Those who want to see exchange-traded funds less heavily regulated in Hong Kong will welcome a paper from the city’s Financial Services Development Council (FSDC) urging regulators to take a more open-minded approach.
The government-backed agency’s paper, published yesterday, addresses concerns among some in Hong Kong’s financial community that the city is being left behind as a centre for trading of ETFs.
In its revision of fund authorisation procedures this month, the Securities and Futures Commission (SFC) appeared to marginalise ETFs that do not fall into the ‘plain vanilla’ category. The regulator plans to fast-track approvals of ‘standard’ products. It will take longer to process ‘non-standard’ ETFs, such as smart-beta, leveraged or inverse products.
But Laura Cha, chairman of the FSDC, said in the paper: “Hong Kong is well positioned to support a thriving ETF market. The cross-border cooperation between mainland China and Hong Kong opens up major opportunities for the ETF industry in the two places.
“However, Hong Kong’s leadership position within Asia has been overtaken by Tokyo and Shanghai, as they have introduced more innovative products. Action must be taken to enhance the competitiveness of Hong Kong's ETF platform.”
Key FSDC recommendations include improving ETF education, promoting the use of ETFs on the Mandatory Provident Fund platform and broadening the ETF product range by way of ETF cross-listings.
The report did not provide any convincing solutions on the distribution issue that has been a major impediment to ETF sales growth in Hong Kong, apart from suggesting it can be overcome by introducing non-traditional distribution platforms. But it did highlight the need for the regulators such as the SFC and the Mandatory Provident Fund Schemes Authority to “provide an optimal regulatory environment for ETF investors”.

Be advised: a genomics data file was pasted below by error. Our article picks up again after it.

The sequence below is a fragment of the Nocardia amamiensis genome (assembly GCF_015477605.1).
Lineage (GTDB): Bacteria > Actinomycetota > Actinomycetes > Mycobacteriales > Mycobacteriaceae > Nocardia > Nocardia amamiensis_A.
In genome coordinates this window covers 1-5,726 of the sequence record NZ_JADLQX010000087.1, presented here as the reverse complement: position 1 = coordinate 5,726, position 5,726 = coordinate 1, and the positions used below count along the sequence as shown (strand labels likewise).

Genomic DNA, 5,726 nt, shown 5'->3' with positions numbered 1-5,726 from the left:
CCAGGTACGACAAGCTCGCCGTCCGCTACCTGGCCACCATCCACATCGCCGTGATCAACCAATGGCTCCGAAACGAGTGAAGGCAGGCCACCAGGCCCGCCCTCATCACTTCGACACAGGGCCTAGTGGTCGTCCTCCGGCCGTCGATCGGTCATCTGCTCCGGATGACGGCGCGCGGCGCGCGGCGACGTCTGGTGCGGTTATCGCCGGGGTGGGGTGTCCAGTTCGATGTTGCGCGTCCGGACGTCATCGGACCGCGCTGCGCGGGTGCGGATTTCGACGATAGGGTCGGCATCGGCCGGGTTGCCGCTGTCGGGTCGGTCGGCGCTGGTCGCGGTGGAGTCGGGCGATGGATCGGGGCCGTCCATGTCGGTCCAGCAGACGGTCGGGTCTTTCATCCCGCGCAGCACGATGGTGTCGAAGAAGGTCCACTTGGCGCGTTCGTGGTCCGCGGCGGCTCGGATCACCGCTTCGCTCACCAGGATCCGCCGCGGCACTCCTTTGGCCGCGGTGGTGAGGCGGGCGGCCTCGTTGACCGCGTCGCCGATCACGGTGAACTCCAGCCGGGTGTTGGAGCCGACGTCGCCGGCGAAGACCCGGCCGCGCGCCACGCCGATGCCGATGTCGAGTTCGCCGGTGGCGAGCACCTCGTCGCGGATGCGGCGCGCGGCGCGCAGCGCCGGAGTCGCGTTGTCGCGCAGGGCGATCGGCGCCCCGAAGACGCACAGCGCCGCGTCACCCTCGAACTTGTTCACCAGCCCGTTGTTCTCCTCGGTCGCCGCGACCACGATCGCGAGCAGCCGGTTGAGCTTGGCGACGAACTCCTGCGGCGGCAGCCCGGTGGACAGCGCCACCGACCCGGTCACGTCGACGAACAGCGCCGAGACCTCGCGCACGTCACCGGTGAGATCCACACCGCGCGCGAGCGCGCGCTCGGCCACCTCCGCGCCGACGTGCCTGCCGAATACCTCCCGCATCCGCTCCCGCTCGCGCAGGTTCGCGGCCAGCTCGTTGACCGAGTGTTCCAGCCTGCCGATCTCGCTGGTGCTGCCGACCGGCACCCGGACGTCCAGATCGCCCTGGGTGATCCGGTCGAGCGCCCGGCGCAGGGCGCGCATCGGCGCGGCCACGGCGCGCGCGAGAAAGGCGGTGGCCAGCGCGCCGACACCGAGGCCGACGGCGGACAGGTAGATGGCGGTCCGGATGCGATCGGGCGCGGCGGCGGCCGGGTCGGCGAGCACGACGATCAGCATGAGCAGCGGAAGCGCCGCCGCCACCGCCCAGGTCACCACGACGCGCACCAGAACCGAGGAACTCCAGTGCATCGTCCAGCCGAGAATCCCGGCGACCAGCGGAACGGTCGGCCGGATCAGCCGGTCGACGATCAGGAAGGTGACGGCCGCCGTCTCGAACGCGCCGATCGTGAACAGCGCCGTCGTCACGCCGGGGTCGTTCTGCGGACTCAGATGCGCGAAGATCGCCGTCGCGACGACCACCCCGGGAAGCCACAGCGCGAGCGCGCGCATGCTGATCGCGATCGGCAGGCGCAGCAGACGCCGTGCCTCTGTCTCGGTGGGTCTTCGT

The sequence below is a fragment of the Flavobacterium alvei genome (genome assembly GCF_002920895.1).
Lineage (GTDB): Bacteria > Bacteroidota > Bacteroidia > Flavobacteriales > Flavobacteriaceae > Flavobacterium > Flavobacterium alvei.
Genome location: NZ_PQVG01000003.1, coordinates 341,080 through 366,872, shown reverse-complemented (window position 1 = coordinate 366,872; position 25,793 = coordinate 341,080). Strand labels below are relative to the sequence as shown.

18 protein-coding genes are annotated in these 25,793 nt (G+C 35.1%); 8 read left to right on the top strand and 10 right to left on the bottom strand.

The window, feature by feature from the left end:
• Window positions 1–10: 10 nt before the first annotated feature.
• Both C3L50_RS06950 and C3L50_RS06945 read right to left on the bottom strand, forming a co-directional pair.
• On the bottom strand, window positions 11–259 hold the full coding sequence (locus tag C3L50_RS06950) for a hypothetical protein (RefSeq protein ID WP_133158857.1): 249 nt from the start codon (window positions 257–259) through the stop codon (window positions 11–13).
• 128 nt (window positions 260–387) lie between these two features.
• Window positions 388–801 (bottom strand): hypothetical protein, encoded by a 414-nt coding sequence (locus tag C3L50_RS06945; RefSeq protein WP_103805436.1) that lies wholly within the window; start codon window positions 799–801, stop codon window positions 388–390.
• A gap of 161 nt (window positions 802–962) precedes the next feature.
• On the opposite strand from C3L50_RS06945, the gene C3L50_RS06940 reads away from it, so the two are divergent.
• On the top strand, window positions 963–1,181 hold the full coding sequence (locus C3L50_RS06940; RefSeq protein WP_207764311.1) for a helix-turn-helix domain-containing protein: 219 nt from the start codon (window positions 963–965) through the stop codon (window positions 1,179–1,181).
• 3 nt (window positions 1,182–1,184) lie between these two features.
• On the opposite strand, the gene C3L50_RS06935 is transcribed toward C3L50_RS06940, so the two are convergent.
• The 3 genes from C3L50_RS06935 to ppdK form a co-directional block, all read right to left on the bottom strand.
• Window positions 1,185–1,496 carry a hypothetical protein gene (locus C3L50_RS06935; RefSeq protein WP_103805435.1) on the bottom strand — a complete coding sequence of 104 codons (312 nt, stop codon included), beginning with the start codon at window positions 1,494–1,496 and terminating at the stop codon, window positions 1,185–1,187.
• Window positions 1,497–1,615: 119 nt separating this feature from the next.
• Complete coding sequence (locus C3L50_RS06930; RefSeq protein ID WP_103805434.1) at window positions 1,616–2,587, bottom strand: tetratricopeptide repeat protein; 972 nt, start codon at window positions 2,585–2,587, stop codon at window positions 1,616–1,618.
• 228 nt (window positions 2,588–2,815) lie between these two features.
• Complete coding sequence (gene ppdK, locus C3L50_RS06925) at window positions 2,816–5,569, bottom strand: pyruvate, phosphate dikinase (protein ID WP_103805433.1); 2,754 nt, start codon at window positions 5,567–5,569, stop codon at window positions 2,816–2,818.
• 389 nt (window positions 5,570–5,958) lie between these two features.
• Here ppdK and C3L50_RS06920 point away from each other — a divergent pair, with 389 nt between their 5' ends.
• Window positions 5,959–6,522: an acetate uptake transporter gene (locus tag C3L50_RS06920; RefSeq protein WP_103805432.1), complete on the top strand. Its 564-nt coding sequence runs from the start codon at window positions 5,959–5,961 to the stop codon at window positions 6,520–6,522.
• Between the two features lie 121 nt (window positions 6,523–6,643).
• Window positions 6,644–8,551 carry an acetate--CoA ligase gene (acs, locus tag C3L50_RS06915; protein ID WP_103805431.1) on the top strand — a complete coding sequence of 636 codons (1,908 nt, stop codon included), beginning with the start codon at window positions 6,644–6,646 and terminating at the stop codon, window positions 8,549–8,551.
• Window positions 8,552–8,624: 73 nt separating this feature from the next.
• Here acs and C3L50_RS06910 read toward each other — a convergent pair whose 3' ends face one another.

There are around 130 ETFs listed in Hong Kong with a broad range of local and overseas underlying assets in various classes. But Japan, Korea and most recently Taiwan have seen ETFs traction through product innovation such as smart-beta, leveraged and inverse structures.
The inclusion of ETFs in the mutual recognition of funds (MRF) scheme between China and Hong Kong is seen as a catalyst for the growth of ETFs listed in Hong Kong. Even more of a potential “game changer”, said the FSDC, would be to include ETFs as investible securities under the Shanghai‐Hong Kong Stock Connect scheme for southbound (China-to-Hong Kong) investment.
If ETFs were included in the Stock Connect schemes, many mainland Chinese investors would invest in Hong Kong‐listed ETFs, as they cannot buy ETFs in other overseas markets directly, said the paper.
However, the FSDC argued that the ETF market in Hong Kong lacked the infrastructure to nurture local talent to compete with international asset managers in the city. Only 12 of the 130 ETFs listed in Hong Kong are managed by local issuers that do not belong to subsidiaries of a foreign or Chinese asset manager.
"The regulators should consider initiatives to encourage local asset managers to put effort and resources in developing their ETF businesses and creating innovative products for local and overseas investors," said the paper.